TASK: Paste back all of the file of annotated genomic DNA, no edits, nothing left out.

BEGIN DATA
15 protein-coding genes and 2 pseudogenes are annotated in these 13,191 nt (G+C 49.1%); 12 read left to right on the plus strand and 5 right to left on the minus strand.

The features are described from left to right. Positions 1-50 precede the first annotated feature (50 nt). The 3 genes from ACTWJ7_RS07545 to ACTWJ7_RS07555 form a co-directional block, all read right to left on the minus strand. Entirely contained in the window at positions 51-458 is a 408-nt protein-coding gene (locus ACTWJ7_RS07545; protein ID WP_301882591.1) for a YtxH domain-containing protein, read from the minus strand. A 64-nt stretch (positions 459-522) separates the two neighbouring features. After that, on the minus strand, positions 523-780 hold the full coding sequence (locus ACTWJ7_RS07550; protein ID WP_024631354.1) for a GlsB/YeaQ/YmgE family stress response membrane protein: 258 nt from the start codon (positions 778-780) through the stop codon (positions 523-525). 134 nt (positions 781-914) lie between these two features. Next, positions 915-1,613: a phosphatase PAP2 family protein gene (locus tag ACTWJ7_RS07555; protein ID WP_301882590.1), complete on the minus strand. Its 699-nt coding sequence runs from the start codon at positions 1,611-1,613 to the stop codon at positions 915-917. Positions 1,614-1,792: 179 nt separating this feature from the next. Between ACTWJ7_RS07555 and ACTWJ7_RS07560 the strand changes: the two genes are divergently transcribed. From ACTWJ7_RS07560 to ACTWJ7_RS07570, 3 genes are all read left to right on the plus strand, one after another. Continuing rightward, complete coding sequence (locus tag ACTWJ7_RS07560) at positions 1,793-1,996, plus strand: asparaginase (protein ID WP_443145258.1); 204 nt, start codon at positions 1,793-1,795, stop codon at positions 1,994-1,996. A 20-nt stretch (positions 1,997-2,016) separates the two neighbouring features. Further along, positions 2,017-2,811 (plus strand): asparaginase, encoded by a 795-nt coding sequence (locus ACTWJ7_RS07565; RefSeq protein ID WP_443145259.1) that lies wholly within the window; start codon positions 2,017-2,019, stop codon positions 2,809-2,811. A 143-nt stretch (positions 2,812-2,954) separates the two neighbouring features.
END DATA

15 protein-coding genes and 2 pseudogenes are annotated in these 13,191 nt (G+C 49.1%); 12 read left to right on the plus strand and 5 right to left on the minus strand.

The features are described from left to right. Positions 1-50 precede the first annotated feature (50 nt). The 3 genes from ACTWJ7_RS07545 to ACTWJ7_RS07555 form a co-directional block, all read right to left on the minus strand. Entirely contained in the window at positions 51-458 is a 408-nt protein-coding gene (locus ACTWJ7_RS07545; protein ID WP_301882591.1) for a YtxH domain-containing protein, read from the minus strand. A 64-nt stretch (positions 459-522) separates the two neighbouring features. After that, on the minus strand, positions 523-780 hold the full coding sequence (locus ACTWJ7_RS07550; protein ID WP_024631354.1) for a GlsB/YeaQ/YmgE family stress response membrane protein: 258 nt from the start codon (positions 778-780) through the stop codon (positions 523-525). 134 nt (positions 781-914) lie between these two features. Next, positions 915-1,613: a phosphatase PAP2 family protein gene (locus tag ACTWJ7_RS07555; protein ID WP_301882590.1), complete on the minus strand. Its 699-nt coding sequence runs from the start codon at positions 1,611-1,613 to the stop codon at positions 915-917. Positions 1,614-1,792: 179 nt separating this feature from the next. Between ACTWJ7_RS07555 and ACTWJ7_RS07560 the strand changes: the two genes are divergently transcribed. From ACTWJ7_RS07560 to ACTWJ7_RS07570, 3 genes are all read left to right on the plus strand, one after another. Continuing rightward, complete coding sequence (locus tag ACTWJ7_RS07560) at positions 1,793-1,996, plus strand: asparaginase (protein ID WP_443145258.1); 204 nt, start codon at positions 1,793-1,795, stop codon at positions 1,994-1,996. A 20-nt stretch (positions 1,997-2,016) separates the two neighbouring features. Further along, positions 2,017-2,811 (plus strand): asparaginase, encoded by a 795-nt coding sequence (locus ACTWJ7_RS07565; RefSeq protein ID WP_443145259.1) that lies wholly within the window; start codon positions 2,017-2,019, stop codon positions 2,809-2,811. A 143-nt stretch (positions 2,812-2,954) separates the two neighbouring features.